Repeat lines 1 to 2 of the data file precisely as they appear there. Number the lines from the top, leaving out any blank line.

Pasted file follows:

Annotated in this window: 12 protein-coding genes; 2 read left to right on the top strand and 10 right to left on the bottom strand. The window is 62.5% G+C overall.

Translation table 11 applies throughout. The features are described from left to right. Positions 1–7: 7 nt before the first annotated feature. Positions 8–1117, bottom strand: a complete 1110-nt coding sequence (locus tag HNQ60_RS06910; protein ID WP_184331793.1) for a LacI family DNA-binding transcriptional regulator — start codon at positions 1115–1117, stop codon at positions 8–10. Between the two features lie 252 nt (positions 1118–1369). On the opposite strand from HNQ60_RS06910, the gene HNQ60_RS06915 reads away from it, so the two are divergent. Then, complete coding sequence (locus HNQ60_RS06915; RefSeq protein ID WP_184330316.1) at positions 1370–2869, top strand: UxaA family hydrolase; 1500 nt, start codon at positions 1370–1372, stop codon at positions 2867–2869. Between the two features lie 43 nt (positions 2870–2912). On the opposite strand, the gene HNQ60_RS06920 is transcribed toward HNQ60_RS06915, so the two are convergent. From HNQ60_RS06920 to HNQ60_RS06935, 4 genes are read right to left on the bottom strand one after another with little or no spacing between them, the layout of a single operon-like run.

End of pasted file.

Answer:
Annotated in this window: 12 protein-coding genes; 2 read left to right on the top strand and 10 right to left on the bottom strand. The window is 62.5% G+C overall.

Translation table 11 applies throughout. The features are described from left to right. Positions 1–7: 7 nt before the first annotated feature. Positions 8–1117, bottom strand: a complete 1110-nt coding sequence (locus tag HNQ60_RS06910; protein ID WP_184331793.1) for a LacI family DNA-binding transcriptional regulator — start codon at positions 1115–1117, stop codon at positions 8–10. Between the two features lie 252 nt (positions 1118–1369). On the opposite strand from HNQ60_RS06910, the gene HNQ60_RS06915 reads away from it, so the two are divergent. Then, complete coding sequence (locus HNQ60_RS06915; RefSeq protein ID WP_184330316.1) at positions 1370–2869, top strand: UxaA family hydrolase; 1500 nt, start codon at positions 1370–1372, stop codon at positions 2867–2869. Between the two features lie 43 nt (positions 2870–2912). On the opposite strand, the gene HNQ60_RS06920 is transcribed toward HNQ60_RS06915, so the two are convergent. From HNQ60_RS06920 to HNQ60_RS06935, 4 genes are read right to left on the bottom strand one after another with little or no spacing between them, the layout of a single operon-like run.